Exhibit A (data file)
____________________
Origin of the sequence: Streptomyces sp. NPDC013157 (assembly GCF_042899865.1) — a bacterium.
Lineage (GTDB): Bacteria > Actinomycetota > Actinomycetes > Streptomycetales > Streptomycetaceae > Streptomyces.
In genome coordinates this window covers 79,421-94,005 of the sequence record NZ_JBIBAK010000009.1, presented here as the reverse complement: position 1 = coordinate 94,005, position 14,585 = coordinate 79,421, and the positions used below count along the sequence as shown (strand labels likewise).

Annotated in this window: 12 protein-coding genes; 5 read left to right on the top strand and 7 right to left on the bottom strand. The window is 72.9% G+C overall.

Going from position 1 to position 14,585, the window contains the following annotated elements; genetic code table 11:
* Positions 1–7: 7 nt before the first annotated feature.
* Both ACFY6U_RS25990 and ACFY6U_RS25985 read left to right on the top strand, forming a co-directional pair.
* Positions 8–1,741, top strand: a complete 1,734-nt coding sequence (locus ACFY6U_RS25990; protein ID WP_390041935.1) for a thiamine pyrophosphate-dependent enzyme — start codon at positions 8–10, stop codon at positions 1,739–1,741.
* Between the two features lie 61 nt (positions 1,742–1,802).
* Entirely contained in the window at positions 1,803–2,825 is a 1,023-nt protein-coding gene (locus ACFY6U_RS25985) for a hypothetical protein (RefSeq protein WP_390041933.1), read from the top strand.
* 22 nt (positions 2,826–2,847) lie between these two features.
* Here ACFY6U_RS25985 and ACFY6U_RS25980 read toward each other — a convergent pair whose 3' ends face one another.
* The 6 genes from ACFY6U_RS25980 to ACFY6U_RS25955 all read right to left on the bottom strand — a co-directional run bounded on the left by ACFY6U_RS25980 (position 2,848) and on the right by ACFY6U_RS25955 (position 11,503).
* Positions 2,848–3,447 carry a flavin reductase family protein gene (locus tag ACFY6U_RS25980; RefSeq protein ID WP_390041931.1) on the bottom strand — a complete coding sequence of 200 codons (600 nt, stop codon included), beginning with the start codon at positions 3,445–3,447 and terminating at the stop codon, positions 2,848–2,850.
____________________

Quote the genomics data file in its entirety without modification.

Origin of the sequence: Streptomyces sp. NPDC013157 (assembly GCF_042899865.1) — a bacterium.
Lineage (GTDB): Bacteria > Actinomycetota > Actinomycetes > Streptomycetales > Streptomycetaceae > Streptomyces.
In genome coordinates this window covers 79,421-94,005 of the sequence record NZ_JBIBAK010000009.1, presented here as the reverse complement: position 1 = coordinate 94,005, position 14,585 = coordinate 79,421, and the positions used below count along the sequence as shown (strand labels likewise).

Annotated in this window: 12 protein-coding genes; 5 read left to right on the top strand and 7 right to left on the bottom strand. The window is 72.9% G+C overall.

Going from position 1 to position 14,585, the window contains the following annotated elements; genetic code table 11:
* Positions 1–7: 7 nt before the first annotated feature.
* Both ACFY6U_RS25990 and ACFY6U_RS25985 read left to right on the top strand, forming a co-directional pair.
* Positions 8–1,741, top strand: a complete 1,734-nt coding sequence (locus ACFY6U_RS25990; protein ID WP_390041935.1) for a thiamine pyrophosphate-dependent enzyme — start codon at positions 8–10, stop codon at positions 1,739–1,741.
* Between the two features lie 61 nt (positions 1,742–1,802).
* Entirely contained in the window at positions 1,803–2,825 is a 1,023-nt protein-coding gene (locus ACFY6U_RS25985) for a hypothetical protein (RefSeq protein WP_390041933.1), read from the top strand.
* 22 nt (positions 2,826–2,847) lie between these two features.
* Here ACFY6U_RS25985 and ACFY6U_RS25980 read toward each other — a convergent pair whose 3' ends face one another.
* The 6 genes from ACFY6U_RS25980 to ACFY6U_RS25955 all read right to left on the bottom strand — a co-directional run bounded on the left by ACFY6U_RS25980 (position 2,848) and on the right by ACFY6U_RS25955 (position 11,503).
* Positions 2,848–3,447 carry a flavin reductase family protein gene (locus tag ACFY6U_RS25980; RefSeq protein ID WP_390041931.1) on the bottom strand — a complete coding sequence of 200 codons (600 nt, stop codon included), beginning with the start codon at positions 3,445–3,447 and terminating at the stop codon, positions 2,848–2,850.